One woman's trash is another woman's fashion

It’s a gray and rainy day–a damp, drizzly November in my soul–and I spent most of my office hours grading papers. We’re at the point of the semester when I could grade 24/7, and the bottom of my paper-pile would still be far, far away.

Sadly, I have things to do besides grade, so I chip away at my paper-piles during the smidgens of time between classes, meetings with students, and the perpetual need to prep class after class. (The biggest challenge in teaching six classes isn’t that you have six classes’ worth of papers to grade; it’s that every moment you spend in class teaching is a moment you aren’t reading papers.)

I’m writing these words in a notebook while my first-year writing students are crafting opening anecdotes for the essay draft that’s due next week: another batch of papers for my pile. When I was an undergraduate at the University of Toledo, I sometimes would go to University Hall late at night with nothing but a notebook, and I’d sit at the front of an empty classroom writing, imagining the day when I’d be a college professor sitting at my desk writing while my students sat quietly working at theirs.

This was the late 1980s, so I had no idea my eventual students would compose on laptops, tablets, and phones more often than with pen and paper. And I had no idea then how many papers I’d be reading now. How could I have known? Grading papers is invisible work: I never actually saw my professors doing it. Instead, I saw them lecturing in class or looking profound during office hours, when they were invariably poring over a book, never student papers or that more recent bane of modern academic life: email.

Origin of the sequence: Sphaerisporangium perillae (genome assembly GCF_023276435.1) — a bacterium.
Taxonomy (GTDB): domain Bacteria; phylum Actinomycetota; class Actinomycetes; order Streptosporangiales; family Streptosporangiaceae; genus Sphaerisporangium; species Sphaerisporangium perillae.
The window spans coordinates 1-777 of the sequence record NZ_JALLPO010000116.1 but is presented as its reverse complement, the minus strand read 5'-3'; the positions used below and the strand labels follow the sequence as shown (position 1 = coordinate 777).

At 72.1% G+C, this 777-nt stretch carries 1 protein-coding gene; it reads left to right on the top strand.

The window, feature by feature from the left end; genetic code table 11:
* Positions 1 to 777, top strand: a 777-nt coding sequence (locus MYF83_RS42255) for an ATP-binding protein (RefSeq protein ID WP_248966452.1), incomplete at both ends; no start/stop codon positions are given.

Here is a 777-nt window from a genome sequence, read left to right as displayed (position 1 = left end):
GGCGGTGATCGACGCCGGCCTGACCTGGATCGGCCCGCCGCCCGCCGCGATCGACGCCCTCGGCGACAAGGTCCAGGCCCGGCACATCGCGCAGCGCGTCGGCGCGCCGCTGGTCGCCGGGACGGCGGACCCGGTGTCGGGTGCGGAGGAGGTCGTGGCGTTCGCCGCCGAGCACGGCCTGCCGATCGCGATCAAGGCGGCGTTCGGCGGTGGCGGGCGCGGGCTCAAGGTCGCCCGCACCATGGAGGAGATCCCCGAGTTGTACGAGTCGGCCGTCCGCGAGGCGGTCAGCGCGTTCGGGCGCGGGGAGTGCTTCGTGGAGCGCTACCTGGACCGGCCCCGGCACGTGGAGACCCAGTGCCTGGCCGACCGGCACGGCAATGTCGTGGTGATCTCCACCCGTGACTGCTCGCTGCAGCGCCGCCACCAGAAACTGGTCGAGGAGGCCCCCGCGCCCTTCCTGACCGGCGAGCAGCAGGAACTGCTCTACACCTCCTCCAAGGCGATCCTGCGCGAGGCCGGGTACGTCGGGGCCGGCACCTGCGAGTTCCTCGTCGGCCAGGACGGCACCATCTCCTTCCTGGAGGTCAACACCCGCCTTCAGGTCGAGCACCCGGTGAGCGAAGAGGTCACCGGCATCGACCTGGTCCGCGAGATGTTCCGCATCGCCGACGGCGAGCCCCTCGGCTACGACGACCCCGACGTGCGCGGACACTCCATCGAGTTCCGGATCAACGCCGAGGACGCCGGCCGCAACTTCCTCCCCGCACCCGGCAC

When I was an undergraduate, I never took freshman composition, the class I now primarily teach: the adjunct’s bread and butter. I never wrote drafts that were commented on then returned to revise. Instead, I took Honors Readings Conference my freshman year, and I met with my instructor face-to-face to talk about every paper I wrote. There might have been comments on those essays: honestly, I can’t recall. What I remember were the conversations I had with my professors and the awe-inspiring realization that they took my ideas seriously enough to encourage me to think about them even more deeply.

I’m not sure I’ve ever accomplished that in any of my written comments on student drafts: I’m not sure (ultimately) that these comments are even the point. What I had no way of knowing when I sat writing at the front of those empty late-night classrooms when I was an undergraduate in Ohio was how much of my life would be frittered away grading papers and how little of it would be spent face-to-face with my students, having the kind of deep conversations I so enjoyed. My expectations then seem as removed from my current reality as the height of today’s paper-pile.